In Memoriam

Recent Obituaries
In Memoriam Archive

Frank Barton Miller ’43

A picture of Frank Miller

Frank Barton Miller ’43, March 2, 2006, from pneumonia, in Ithaca, New York. Frank earned a BA from Reed in psychology and entered the U.S. Army Medical Corps, serving as a medic and chaplain’s assistant in the South Pacific. He returned to the states in 1946, and married Charlene A. Welsh ’42. That same year, he took a position as a vocational psychologist for Reed and for Gonzaga University in Spokane, Washington, through the Veterans Administration guidance programs. Frank received an MS in 1948 and a PhD in 1953 in industrial and labor relations from Cornell University. He joined the Cornell faculty in 1954, and was professor of industrial and labor relations. From 1962 to 1967, he served as director of the office of resident instruction, covering a variety of student service functions. In 1967, he was appointed chair of the department of organizational behavior, and taught courses in the sociology of complex organizations, occupations, industrial society, and personnel administration. He designed the first course on women in the workplace. Frank retired in 1985, remained in Ithaca, and continued to teach on a part-time basis at Cornell and Bernard Baruch College in New York City for 10 years. While on sabbatical from Cornell, he also taught in Istanbul, Turkey; London, England; Monterrey, Mexico; and Vancouver, Canada. His colleagues and his students expressed admiration for the wisdom, compassion, respect, and humor that directed his interactions. He was a fellow of the Society of Applied Anthropology and of the American Sociological Association, and a member of the Industrial Relations Research Association and the American Association of University Professors. The Reed experience, Frank said, got one hooked on the life of the mind, and “raised my aspirational horizons to make additional professional preparation appear feasible.” Survivors include Charlene, with whom he enjoyed music, the arts, Shakespearean festivals, concerts, art tours, and ballet; three sons and a daughter; and seven grandchildren.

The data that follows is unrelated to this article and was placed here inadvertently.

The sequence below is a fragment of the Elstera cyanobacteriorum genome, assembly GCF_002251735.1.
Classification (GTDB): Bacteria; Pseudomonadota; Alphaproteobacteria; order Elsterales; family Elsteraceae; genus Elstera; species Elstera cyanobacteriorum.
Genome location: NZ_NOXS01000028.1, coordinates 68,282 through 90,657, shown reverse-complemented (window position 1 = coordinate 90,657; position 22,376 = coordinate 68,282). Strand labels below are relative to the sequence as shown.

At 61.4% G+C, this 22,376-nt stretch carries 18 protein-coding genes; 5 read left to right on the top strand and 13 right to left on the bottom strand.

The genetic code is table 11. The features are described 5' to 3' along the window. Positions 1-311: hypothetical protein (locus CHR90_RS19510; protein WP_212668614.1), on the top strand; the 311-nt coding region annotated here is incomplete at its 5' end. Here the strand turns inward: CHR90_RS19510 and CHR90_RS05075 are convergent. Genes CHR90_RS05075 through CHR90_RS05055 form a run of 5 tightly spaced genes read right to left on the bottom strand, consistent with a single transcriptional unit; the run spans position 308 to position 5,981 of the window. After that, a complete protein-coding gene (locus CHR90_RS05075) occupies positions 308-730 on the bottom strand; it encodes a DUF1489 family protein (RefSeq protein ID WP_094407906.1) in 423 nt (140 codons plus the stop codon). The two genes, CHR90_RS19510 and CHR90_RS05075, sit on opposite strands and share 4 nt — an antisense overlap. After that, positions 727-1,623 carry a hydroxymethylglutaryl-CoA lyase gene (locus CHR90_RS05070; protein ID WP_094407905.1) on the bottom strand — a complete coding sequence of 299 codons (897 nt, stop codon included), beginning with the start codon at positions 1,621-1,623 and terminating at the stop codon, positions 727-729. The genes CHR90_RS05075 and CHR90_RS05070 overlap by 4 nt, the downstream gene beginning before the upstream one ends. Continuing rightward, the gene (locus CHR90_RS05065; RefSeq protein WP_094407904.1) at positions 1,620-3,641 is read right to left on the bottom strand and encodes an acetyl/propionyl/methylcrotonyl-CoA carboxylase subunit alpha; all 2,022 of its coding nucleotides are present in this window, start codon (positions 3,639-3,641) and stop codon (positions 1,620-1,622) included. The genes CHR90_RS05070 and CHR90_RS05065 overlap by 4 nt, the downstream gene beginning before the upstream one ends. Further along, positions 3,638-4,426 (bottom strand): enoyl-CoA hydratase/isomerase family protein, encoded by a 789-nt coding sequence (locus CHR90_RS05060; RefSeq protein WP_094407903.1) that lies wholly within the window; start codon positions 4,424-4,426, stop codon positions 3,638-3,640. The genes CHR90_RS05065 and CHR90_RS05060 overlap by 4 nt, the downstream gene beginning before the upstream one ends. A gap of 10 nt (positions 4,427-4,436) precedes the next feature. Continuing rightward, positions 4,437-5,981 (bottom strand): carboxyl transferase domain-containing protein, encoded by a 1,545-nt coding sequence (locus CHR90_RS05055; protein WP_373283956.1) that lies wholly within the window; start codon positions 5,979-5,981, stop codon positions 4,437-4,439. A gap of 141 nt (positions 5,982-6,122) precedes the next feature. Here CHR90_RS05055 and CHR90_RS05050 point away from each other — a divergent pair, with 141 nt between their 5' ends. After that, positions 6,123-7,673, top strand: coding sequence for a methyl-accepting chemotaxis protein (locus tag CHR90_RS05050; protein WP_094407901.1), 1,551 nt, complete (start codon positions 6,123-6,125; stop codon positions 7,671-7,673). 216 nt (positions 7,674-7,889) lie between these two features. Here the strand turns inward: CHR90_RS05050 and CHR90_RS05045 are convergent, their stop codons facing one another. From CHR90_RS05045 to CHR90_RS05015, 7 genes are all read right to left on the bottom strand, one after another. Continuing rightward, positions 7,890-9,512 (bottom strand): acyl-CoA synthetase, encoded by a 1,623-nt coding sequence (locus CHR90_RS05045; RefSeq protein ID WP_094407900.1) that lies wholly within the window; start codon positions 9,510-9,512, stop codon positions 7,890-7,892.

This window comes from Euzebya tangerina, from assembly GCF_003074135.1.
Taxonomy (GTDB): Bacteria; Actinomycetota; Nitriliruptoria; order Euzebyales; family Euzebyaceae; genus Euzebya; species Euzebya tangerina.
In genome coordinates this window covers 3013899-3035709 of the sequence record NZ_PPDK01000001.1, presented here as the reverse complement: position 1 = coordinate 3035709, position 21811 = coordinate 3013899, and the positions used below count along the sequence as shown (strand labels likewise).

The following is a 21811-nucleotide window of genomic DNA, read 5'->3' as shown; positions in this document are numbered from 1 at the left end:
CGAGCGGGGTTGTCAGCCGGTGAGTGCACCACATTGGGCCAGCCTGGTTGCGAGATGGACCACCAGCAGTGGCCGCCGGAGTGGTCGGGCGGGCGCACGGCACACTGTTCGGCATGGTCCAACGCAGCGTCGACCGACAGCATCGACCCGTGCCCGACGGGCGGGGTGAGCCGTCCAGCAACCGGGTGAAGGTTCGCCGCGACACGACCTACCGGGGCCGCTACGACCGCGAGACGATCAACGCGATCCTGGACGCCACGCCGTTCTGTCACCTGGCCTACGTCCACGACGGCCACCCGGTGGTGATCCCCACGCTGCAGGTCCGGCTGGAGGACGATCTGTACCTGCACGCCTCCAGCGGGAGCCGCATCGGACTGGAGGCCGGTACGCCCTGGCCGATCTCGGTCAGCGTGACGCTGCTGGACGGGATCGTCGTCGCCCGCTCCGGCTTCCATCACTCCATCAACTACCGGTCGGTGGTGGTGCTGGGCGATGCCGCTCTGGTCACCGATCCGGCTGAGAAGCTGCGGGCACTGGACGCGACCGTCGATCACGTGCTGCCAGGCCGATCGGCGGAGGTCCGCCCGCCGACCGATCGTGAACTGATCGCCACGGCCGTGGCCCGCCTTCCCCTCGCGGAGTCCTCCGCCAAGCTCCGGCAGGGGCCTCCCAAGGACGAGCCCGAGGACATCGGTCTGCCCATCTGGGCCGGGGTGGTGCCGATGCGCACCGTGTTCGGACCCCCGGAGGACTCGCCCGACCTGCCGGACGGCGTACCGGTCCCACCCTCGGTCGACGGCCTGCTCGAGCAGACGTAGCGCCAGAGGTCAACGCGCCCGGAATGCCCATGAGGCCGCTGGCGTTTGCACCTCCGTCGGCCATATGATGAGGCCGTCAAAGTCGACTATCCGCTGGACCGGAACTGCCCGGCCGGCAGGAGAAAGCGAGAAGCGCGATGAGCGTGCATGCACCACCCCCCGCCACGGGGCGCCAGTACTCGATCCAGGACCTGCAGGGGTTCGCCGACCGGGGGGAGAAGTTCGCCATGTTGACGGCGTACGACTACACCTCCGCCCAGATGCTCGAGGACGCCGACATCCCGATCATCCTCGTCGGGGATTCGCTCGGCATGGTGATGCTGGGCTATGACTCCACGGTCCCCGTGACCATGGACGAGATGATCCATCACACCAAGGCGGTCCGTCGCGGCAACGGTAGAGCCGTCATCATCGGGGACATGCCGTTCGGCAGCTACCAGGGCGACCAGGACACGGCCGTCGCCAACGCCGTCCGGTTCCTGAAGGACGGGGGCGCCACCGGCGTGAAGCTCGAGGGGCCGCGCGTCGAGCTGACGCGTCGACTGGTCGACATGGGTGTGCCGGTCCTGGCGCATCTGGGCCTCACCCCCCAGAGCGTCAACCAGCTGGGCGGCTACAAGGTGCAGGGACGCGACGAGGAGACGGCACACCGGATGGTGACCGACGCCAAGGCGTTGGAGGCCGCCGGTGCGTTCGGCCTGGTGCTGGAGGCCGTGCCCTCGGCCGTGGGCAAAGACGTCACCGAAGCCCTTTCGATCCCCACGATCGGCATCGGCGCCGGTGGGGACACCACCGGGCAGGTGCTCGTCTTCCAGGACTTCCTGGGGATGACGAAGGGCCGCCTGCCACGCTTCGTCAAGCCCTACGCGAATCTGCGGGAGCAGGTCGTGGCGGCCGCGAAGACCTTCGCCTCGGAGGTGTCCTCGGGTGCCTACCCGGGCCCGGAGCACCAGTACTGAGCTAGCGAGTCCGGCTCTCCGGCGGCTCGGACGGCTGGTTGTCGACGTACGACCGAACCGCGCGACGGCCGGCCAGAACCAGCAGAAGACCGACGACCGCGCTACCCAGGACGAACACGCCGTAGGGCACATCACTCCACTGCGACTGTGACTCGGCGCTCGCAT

Appeared in Reed magazine: August 2006

comments powered by Disqus